FOLLOW THE EXPEDITION
DATED 27/03/98

At Nazacara, whilst one truck went back to collect the third boat, Oswaldo Rivera took us to another interesting site: the remains of a five million year-old giant armadillo, known as a Glyptodont, had been cordoned off by locals.


That evening we became worried by failure of the truck to return. A Range Rover driving near the windswept Altiplano met one of the drivers, who had walked for three hours to bring the news that the lorry's gear box had broken one kilometre short of its objective. Frantic satellite phone calls followed and a range rover sent to La Paz for a new gear box. Mechanical breakdowns often affect the course of an expedition and we now found we had to stay an extra day at Nazacara.

Next evening the new gear box arrived and the two-man lorry team courageously drove off into the night 35kms, fitted the gear box and came back with the boat at midnight. The following morning the whole fleet, flying the prestigious flags of the Explorer's Club, the Scientific Exploration Society and Brixham Community College set off on the next stretch of river.

On Thursday 25th May a party went to the top of a MESA near Calacota. A Mesa is a flat-topped tableland with sloping sides at first and then vertical cliffs surrounding the top of a perfect defensive site. On either side were two bigger Mesas of the same height, 13,100ft above sea level.


The Mesas from a distance

In 1997 John and Oswaldo, through their binoculars, saw what looked like little houses on the next Mesa. This time they went to find out what was really there. It was along slog to the top and when we got there we found the defences were as secure as they had been when built - 1200 to 1420 AD. Where there was a gap in the stone cliffs the people - called PAKAJES, who dominated the Altiplano between the Tiwanaku and the Incas, had filled it with massive stone walls built with mortar and only five tiny entrances through some of which you had to crawl in a mile and a half of defence works.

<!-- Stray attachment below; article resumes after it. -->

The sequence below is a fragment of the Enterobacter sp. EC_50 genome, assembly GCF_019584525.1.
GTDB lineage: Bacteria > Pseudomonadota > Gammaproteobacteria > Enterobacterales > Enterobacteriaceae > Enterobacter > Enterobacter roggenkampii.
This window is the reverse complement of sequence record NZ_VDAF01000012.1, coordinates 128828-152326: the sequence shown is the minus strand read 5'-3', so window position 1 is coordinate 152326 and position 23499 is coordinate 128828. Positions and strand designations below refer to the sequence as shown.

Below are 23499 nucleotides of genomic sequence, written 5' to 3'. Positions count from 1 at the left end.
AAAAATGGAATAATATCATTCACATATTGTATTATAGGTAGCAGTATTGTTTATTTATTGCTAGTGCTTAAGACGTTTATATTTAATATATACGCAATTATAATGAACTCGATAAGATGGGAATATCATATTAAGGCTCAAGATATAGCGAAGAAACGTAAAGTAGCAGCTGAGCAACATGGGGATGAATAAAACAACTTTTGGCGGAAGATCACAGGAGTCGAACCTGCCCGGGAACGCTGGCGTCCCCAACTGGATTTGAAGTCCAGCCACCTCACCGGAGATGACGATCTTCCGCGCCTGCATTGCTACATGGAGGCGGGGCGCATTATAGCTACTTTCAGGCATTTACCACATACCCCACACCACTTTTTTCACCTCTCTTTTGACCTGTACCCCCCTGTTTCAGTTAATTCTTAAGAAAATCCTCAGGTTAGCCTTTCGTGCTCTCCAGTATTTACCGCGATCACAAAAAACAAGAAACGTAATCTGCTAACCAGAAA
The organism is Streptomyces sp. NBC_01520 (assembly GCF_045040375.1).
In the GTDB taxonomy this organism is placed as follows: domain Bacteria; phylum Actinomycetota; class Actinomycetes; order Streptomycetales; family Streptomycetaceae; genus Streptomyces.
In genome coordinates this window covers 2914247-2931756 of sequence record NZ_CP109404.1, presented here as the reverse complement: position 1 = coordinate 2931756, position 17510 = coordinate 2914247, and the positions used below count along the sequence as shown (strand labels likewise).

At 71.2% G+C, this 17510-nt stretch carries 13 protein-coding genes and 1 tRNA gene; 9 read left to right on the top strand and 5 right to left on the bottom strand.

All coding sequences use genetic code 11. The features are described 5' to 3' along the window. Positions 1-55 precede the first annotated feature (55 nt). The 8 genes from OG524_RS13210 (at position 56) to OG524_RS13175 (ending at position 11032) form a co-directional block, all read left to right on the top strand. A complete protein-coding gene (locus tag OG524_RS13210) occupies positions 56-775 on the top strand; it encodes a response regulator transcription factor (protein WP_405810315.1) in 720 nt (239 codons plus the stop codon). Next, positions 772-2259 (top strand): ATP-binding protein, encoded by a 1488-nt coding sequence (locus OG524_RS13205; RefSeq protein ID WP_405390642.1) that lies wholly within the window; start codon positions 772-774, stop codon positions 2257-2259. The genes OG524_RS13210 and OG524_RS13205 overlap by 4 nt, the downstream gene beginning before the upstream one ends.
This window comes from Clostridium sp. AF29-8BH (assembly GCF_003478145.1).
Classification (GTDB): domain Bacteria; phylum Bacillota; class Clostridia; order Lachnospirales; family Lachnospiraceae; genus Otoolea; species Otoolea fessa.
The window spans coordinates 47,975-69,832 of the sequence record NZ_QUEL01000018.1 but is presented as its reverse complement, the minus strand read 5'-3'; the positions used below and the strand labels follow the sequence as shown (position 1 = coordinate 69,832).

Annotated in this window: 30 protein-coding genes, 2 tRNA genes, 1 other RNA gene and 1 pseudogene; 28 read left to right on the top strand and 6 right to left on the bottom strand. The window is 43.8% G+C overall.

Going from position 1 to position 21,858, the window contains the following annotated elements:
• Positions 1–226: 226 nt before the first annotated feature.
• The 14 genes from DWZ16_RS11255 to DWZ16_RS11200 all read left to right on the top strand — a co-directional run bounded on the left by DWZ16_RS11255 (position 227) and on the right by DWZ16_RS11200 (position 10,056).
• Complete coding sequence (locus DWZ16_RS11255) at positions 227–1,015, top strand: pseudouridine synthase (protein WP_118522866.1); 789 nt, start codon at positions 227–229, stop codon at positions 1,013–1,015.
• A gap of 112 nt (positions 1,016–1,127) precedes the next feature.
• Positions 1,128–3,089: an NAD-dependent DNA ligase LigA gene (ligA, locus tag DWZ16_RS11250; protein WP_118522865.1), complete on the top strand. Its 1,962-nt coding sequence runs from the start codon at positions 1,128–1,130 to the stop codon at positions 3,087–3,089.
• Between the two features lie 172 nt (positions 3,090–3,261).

When we managed to get in through a hole we saw 30 or 40 "houses" rising among the natural rock outcrops on the top. Most were almost conical - shaped like beehives, a few were rectangular. Each had a small doorway facing east, but no windows. A surprise awaited us: the doorways and houses were too small for human use and each one was full of human bones - mainly femurs, but radii, ribs, fragments of spine as well. Oddly there were no skulls.


The Buildings


The Bones

We examined the whole area and found little evidence of dwellings. This was a city of the dead. The houses were charnel houses. Was each one perhaps a family mausoleum?

Further investigation will take place over the next few days.


View from the top of the Mesas

Whilst preparing the boats for the next trip our resident artist, Lee Smart, has been at it again.



Reed Boats or Balsas

Indian Boat Builder

The Head of the Small Balsa